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Old 02-03-2011, 05:26 PM   #1
pavan27
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help on sed command


hello experts,
i am looking for help on shell scripting. here is my requirement.
I have a file called blackout.txt and content of the file is
Quote:
Oracle Enterprise Manager 10g Release 5 Grid Control 10.2.0.5.0.
Copyright (c) 1996, 2009 Oracle Corporation. All rights reserved.
[orclstg:3872, oracle_emd]
[LISTENER_ORA_ORCLSTG_orclstg, oracle_listener]
[orclstg, host]
[orclstg, oracle_database]
now i need to remove the first three lines and first character and last character in each line. and output should come like this(in one line with one space between each word)
LISTENER_ORA_ORCLSTG_orclstg orclstg orclstg
i was failed to get all three lines in one line. could you please help me.

i have done upto now
Quote:
blackhoney:{oracle}269% sed '1,3d' blackout_txt | awk '{print $1}' | sed 's/.\(.*\)/\1/' | sed 's/\(.*\)./\1/'
LISTENER_BMC_EURSTG_bmeurstg
bmeurstg
BMEURSTG.WORLD
please help me.
 
Old 02-03-2011, 05:42 PM   #2
colucix
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You can do all the work with awk:
Code:
awk 'NR > 3 { gsub(/^.|.$/,"",$1); printf "%s ", $1 } END { printf "\n" }' blackout.txt
 
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Old 02-03-2011, 05:47 PM   #3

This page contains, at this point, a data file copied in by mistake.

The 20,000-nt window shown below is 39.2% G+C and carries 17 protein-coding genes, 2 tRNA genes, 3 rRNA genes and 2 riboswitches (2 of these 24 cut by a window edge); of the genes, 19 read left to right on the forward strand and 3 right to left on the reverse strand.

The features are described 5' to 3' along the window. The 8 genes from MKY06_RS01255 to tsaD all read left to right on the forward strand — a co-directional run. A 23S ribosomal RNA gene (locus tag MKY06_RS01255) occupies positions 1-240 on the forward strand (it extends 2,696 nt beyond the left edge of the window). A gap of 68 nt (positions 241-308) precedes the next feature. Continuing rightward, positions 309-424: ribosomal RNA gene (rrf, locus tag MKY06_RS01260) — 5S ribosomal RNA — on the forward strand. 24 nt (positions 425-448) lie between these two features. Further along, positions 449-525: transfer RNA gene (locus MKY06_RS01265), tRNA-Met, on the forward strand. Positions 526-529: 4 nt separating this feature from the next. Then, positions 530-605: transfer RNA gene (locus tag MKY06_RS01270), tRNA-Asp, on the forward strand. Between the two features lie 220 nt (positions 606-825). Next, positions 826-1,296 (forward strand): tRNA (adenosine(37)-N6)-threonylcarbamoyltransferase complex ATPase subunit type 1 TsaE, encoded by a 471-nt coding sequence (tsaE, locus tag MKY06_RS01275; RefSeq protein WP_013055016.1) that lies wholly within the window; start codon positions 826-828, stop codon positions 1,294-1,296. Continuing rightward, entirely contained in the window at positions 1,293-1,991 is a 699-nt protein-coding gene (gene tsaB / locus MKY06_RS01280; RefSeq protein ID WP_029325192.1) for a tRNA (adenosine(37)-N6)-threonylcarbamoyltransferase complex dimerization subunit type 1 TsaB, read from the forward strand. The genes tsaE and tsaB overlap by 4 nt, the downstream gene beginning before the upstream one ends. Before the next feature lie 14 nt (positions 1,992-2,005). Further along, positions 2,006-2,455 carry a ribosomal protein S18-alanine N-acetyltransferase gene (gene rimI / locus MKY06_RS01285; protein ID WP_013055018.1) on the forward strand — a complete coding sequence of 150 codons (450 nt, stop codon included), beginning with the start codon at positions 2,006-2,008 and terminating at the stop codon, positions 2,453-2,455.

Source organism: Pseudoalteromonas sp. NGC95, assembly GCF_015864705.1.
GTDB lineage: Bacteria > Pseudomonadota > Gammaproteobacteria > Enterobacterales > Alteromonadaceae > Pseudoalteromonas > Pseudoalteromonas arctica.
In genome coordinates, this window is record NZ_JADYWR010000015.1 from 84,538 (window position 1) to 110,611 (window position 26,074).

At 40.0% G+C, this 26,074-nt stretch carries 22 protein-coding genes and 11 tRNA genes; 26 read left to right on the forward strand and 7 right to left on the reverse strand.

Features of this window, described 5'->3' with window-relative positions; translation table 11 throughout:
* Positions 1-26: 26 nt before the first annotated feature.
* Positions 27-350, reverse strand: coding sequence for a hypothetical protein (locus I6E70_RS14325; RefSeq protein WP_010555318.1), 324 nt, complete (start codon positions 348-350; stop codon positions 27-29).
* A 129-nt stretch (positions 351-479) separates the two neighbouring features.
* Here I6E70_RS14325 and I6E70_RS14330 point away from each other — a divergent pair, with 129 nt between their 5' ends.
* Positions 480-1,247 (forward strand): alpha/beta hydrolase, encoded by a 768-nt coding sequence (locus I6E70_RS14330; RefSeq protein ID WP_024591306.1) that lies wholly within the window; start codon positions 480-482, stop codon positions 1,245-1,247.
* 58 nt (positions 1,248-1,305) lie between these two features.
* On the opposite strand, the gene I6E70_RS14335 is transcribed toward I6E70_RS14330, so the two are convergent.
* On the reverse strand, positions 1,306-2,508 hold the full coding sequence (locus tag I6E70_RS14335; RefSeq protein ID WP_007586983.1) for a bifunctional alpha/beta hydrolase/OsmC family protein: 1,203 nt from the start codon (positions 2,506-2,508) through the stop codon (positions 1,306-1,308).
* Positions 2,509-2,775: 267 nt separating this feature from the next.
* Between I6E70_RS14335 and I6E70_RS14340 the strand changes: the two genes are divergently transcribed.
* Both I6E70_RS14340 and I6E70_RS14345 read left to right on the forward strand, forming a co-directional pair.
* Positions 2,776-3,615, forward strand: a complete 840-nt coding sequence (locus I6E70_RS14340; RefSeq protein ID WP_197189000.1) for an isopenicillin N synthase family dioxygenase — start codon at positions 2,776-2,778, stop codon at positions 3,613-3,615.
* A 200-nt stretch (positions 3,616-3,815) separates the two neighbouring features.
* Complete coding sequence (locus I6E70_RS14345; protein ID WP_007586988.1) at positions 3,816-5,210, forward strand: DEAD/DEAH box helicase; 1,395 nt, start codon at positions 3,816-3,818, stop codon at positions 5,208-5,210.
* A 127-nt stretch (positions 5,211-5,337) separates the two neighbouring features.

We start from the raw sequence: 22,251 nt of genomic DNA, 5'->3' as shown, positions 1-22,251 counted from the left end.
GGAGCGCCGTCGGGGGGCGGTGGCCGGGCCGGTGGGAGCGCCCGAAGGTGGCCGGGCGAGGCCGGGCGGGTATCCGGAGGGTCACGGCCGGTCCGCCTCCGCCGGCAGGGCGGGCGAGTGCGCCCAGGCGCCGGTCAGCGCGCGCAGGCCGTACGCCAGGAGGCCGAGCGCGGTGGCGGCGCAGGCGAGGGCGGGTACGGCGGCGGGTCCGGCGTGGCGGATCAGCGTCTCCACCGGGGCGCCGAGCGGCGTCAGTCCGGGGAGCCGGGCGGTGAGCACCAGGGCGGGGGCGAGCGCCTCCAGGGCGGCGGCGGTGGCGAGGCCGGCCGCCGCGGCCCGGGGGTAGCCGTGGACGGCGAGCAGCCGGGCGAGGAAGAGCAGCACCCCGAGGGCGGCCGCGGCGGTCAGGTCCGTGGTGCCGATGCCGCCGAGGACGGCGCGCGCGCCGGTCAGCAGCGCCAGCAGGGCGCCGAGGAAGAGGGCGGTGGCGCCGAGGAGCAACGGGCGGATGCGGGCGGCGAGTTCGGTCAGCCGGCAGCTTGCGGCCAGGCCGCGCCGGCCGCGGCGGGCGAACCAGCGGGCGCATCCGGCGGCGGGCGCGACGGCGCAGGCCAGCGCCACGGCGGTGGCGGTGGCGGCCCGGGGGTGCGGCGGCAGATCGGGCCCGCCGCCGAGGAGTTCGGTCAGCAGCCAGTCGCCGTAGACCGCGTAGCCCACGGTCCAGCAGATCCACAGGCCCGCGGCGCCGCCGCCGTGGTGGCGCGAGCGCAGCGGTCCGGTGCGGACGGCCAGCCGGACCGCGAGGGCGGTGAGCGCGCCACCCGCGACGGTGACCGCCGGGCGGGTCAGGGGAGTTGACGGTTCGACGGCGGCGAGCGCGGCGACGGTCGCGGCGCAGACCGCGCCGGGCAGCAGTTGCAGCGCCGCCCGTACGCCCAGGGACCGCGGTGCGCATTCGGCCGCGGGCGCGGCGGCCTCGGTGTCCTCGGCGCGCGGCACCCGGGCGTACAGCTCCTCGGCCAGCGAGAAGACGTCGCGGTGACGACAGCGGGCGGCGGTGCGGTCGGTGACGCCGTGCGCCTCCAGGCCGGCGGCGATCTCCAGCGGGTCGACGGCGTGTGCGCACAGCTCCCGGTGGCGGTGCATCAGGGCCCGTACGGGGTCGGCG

z1p
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Good start, but a couple of things.

First combining the seds together will make it more efficient.
Next by default awk will use a newline between output records. You can either strip them out later. Setup your awk to concatenate then print the output, or tell awk to use a different record delimiter. I went with the latter.

Code:
sed -e '1,3d' -e's/.\(.*\)/\1/' -e 's/\(.*\)./\1/' blackout.txt | awk -F, -v ORS=' ' '{print $1}'
oops. looks like colucix beat me to it... and it looks like I need to expand my awk skills.

Last edited by z1p; 02-03-2011 at 05:52 PM. Reason: added final comment
 
Old 02-03-2011, 05:58 PM   #4
colucix
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Quote:
Originally Posted by z1p View Post
oops. looks like colucix beat me to it... and it looks like I need to expand my awk skills.
Actually you introduced another way by changing the ORS value. In any case, we have to add a newline at the end - if required.
 
Old 02-03-2011, 05:59 PM   #5
pavan27
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Angry

Thanks for Quick reply.
i am getting following error. please help me where i am doing wrong. i am bit poor in sed and awk command
Quote:
blackhoney:{oracle}: sed -e '1,3d' -e's/.\(.*\)/\1/' -e 's/\(.*\)./\1/' blackout_txt | awk -F, -v ORS=' ' '{print $1}'
awk: syntax error near line 1
awk: bailing out near line 1
 
Old 02-03-2011, 06:06 PM   #6
z1p
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I cut and pasted that line straight into my terminal window and it works.

What OS and shell are you using?
 
Old 02-03-2011, 06:08 PM   #7
pavan27
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Quote:
Originally Posted by z1p View Post
I cut and pasted that line straight into my terminal window and it works.

What OS and shell are you using?
shell is :
echo $shell